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Why the NWT’s Great Slave Lake is heaven for trout anglers

The Other Great Lake

Often overshadowed by Great Bear Lake, the N.W.T.’s Great Slave offers stunning scenery, affordable access and endless lake trout

Scott Gardner
Scott Gardner

You know a fishing trip is about to get interesting when your usually laid-back 19-year-old guide looks at the bend in your fishing rod, sucks in his breath and says, “Uh-oh, this is gonna be a sh*tstorm!” At that moment, the heaviest spinning rod I own was literally doubled over, thanks to a 20-pound-plus lake trout 100 feet below the boat, wildly peeling line off my reel.

In his six seasons of guiding on Great Slave Lake’s East Arm, Marshall Forster (above left) has dealt with plenty of formidable N.W.T. trout, so this should have been routine. So why issue a sh*tstorm warning? Because my friend Lynn Henning (above right), sitting next to me, also had a massive fish on the line. With a hundred ways the situation could go sideways, trouble seemed imminent—and it would be all my fault.

It all started when Lynn hooked up first directly below the boat, just moments after his heavy jig hit bottom. Instantly, we could tell he had the biggest fish of the trip so far on his line. But instead of letting Lynn have his moment, I stealthily dropped my own bait to the bottom, hoping to pick up a follower. A few cranks of the reel later, I did, giving us a double-header for the ages.

Luckily, the predicted sh*tstorm didn’t materialize, and after a pair of heart-pounding fights, Marshall stood up and netted Lynn’s fish, then pivoted to the other side of the boat and deftly scooped up mine. For a few magical seconds, the three of us marvelled at the sight of 40-odd pounds of lake trout in one net (below), glimmering in the midday northern sun. Although we still had several days of fishing to go, this felt like the climax of our trip. Little did we know, the best was yet to come.

It’s hard to imagine that the world’s 10th-largest lake—a body of water 470 kilometres long and 200 kilometres wide—could ever be an afterthought. Yet Great Slave Lake is often overlooked by anglers who are, instead, seduced by Great Bear Lake, farther to the north.

Bear is the glamour fishing destination. It’s bigger and more remote, edging into the Arctic tundra, and it’s home to the world-record lake trout. Bear is where you go to try to catch a 50-pound laker. Great Slave is more affordable and easier to get to, and where you go to catch dozens of 15- to 20-pounders, and often a few bigger ones. And one of the best places to do that is literally 500 metres from the front door of Great Slave Lake Lodge.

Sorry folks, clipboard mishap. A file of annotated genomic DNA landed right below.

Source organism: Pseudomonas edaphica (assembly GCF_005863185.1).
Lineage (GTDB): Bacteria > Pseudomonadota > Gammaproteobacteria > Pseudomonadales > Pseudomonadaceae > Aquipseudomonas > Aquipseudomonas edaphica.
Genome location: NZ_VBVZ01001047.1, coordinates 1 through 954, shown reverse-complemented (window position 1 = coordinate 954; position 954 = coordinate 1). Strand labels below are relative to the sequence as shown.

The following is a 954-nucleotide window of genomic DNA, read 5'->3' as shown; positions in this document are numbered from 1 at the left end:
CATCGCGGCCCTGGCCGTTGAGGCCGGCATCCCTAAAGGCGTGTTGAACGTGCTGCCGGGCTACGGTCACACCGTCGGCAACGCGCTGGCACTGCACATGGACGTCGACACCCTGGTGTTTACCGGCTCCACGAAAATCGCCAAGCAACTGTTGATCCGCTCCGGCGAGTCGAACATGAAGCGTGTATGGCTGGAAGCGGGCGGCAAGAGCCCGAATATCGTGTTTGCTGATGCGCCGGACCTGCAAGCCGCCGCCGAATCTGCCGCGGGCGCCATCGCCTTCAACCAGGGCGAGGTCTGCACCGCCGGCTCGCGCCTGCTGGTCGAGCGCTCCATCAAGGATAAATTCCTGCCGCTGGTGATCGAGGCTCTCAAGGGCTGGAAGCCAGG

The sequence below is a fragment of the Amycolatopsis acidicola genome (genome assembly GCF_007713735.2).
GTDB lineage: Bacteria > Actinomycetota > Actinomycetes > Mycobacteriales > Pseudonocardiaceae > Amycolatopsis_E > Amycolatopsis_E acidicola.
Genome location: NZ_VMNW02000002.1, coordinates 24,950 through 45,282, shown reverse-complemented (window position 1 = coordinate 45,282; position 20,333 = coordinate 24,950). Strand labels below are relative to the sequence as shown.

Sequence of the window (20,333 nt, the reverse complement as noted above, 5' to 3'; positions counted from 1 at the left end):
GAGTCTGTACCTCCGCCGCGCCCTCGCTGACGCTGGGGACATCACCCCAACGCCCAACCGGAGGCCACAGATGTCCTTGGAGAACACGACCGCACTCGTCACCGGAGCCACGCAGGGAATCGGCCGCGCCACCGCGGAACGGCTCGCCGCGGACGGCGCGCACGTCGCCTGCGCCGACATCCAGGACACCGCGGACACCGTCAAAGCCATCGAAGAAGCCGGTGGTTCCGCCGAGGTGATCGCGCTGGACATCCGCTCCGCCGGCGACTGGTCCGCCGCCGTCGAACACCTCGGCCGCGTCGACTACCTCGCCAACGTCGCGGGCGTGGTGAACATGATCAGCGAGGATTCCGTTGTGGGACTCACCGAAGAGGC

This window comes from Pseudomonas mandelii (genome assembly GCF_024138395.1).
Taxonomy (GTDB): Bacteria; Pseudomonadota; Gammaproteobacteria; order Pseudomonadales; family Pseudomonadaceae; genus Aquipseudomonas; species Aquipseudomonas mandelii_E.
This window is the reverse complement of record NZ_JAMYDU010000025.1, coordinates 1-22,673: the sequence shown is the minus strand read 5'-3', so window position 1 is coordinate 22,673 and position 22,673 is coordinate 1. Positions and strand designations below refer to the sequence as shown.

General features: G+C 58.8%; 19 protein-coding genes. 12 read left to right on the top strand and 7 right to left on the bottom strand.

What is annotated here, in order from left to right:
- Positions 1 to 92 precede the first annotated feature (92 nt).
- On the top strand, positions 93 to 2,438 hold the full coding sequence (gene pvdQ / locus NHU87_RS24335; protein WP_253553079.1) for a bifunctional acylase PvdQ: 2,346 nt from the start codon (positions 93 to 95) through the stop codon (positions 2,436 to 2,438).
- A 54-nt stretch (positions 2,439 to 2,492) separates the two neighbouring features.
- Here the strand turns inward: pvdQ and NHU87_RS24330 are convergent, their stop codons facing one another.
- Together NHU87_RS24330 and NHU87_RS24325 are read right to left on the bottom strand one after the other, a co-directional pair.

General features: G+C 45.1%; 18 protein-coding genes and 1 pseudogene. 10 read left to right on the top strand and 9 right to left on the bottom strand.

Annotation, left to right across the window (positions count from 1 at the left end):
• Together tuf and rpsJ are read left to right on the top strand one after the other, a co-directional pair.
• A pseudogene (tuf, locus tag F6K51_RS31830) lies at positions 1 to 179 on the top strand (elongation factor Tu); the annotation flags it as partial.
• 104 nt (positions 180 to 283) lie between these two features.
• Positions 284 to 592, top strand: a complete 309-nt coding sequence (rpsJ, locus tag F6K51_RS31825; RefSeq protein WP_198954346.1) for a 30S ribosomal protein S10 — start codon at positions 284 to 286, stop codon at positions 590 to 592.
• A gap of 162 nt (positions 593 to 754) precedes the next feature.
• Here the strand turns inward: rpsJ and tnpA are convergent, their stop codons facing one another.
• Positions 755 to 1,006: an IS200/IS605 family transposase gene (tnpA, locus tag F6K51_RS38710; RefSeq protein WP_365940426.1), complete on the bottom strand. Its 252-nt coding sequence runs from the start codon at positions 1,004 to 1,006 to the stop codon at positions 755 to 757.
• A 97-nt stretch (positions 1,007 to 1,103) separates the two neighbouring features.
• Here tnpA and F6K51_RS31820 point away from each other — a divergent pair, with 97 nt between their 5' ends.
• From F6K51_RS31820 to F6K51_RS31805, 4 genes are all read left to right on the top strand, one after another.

Operated by Plummer’s Arctic Lodges, the camp (above) is located at Taltheilei Narrows, about halfway up Slave’s vast East Arm. In 1938, Chummy Plummer and his son, Warren, were exploring the lake by canoe, looking for a fabled fishing spot. After wetting a line at the narrows, they realized they’d found it. Two decades later, Warren’s son, also named Chummy, established a lodge at the narrows. Since then, generations of guides and guests have experienced the area’s exceptional fishing opportunities, and over the years, the perennial hot spots have earned nicknames ranging from the obvious to the bafflingly obscure. Last August, Lynn and I joined the list of guests to fish those fabled spots.

Scott Gardner

Scott Gardner

Outdoor Canada associate editor and fly-fishing columnist Scott Gardner is happiest when he's on the water fishing (especially from his kayak) or just surrounded by trees, preferably out of cell phone range. Since joining Outdoor Canada in 2010, Scott has won nine National Communication Awards from the Outdoor Writers of Canada for his adventure travel and fly fishing articles, and been nominated for five National Magazine Awards.

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